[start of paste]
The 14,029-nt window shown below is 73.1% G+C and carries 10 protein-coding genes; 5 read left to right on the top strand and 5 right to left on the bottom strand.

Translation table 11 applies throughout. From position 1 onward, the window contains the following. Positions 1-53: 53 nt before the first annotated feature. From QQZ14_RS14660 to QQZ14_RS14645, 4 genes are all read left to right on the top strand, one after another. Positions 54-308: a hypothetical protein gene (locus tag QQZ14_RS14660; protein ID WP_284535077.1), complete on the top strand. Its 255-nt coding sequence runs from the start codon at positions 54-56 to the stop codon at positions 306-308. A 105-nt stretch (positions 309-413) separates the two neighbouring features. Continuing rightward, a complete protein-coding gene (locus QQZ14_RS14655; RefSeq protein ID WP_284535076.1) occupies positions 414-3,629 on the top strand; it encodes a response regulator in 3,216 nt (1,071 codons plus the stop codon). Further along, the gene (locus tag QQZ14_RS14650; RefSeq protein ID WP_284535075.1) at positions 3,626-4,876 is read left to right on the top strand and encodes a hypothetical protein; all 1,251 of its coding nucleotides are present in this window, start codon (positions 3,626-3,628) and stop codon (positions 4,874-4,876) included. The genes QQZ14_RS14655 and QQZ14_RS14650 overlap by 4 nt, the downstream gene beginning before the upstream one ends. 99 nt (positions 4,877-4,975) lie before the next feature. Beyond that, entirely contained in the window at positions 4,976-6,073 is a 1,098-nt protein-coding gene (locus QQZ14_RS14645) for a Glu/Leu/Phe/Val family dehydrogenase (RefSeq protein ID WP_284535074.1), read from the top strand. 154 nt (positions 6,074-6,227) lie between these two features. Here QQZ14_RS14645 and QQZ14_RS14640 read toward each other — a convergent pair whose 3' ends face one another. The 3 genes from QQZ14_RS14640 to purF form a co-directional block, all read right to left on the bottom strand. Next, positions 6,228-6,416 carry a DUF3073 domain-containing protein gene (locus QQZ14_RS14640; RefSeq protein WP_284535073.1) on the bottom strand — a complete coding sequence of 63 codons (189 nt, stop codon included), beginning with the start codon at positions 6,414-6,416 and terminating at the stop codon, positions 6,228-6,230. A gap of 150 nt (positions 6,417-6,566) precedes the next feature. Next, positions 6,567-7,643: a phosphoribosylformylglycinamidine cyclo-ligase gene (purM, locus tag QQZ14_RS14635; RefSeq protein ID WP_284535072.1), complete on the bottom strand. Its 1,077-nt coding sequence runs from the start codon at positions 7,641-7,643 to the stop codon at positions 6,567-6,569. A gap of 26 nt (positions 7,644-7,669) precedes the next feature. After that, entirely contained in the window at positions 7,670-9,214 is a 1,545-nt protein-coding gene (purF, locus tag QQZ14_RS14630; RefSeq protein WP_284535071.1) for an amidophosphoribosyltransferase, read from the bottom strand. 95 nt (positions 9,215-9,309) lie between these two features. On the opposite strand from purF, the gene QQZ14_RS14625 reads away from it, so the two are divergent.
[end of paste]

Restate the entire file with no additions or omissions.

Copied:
The 14,029-nt window shown below is 73.1% G+C and carries 10 protein-coding genes; 5 read left to right on the top strand and 5 right to left on the bottom strand.

Translation table 11 applies throughout. From position 1 onward, the window contains the following. Positions 1-53: 53 nt before the first annotated feature. From QQZ14_RS14660 to QQZ14_RS14645, 4 genes are all read left to right on the top strand, one after another. Positions 54-308: a hypothetical protein gene (locus tag QQZ14_RS14660; protein ID WP_284535077.1), complete on the top strand. Its 255-nt coding sequence runs from the start codon at positions 54-56 to the stop codon at positions 306-308. A 105-nt stretch (positions 309-413) separates the two neighbouring features. Continuing rightward, a complete protein-coding gene (locus QQZ14_RS14655; RefSeq protein ID WP_284535076.1) occupies positions 414-3,629 on the top strand; it encodes a response regulator in 3,216 nt (1,071 codons plus the stop codon). Further along, the gene (locus tag QQZ14_RS14650; RefSeq protein ID WP_284535075.1) at positions 3,626-4,876 is read left to right on the top strand and encodes a hypothetical protein; all 1,251 of its coding nucleotides are present in this window, start codon (positions 3,626-3,628) and stop codon (positions 4,874-4,876) included. The genes QQZ14_RS14655 and QQZ14_RS14650 overlap by 4 nt, the downstream gene beginning before the upstream one ends. 99 nt (positions 4,877-4,975) lie before the next feature. Beyond that, entirely contained in the window at positions 4,976-6,073 is a 1,098-nt protein-coding gene (locus QQZ14_RS14645) for a Glu/Leu/Phe/Val family dehydrogenase (RefSeq protein ID WP_284535074.1), read from the top strand. 154 nt (positions 6,074-6,227) lie between these two features. Here QQZ14_RS14645 and QQZ14_RS14640 read toward each other — a convergent pair whose 3' ends face one another. The 3 genes from QQZ14_RS14640 to purF form a co-directional block, all read right to left on the bottom strand. Next, positions 6,228-6,416 carry a DUF3073 domain-containing protein gene (locus QQZ14_RS14640; RefSeq protein WP_284535073.1) on the bottom strand — a complete coding sequence of 63 codons (189 nt, stop codon included), beginning with the start codon at positions 6,414-6,416 and terminating at the stop codon, positions 6,228-6,230. A gap of 150 nt (positions 6,417-6,566) precedes the next feature. Next, positions 6,567-7,643: a phosphoribosylformylglycinamidine cyclo-ligase gene (purM, locus tag QQZ14_RS14635; RefSeq protein ID WP_284535072.1), complete on the bottom strand. Its 1,077-nt coding sequence runs from the start codon at positions 7,641-7,643 to the stop codon at positions 6,567-6,569. A gap of 26 nt (positions 7,644-7,669) precedes the next feature. After that, entirely contained in the window at positions 7,670-9,214 is a 1,545-nt protein-coding gene (purF, locus tag QQZ14_RS14630; RefSeq protein WP_284535071.1) for an amidophosphoribosyltransferase, read from the bottom strand. 95 nt (positions 9,215-9,309) lie between these two features. On the opposite strand from purF, the gene QQZ14_RS14625 reads away from it, so the two are divergent.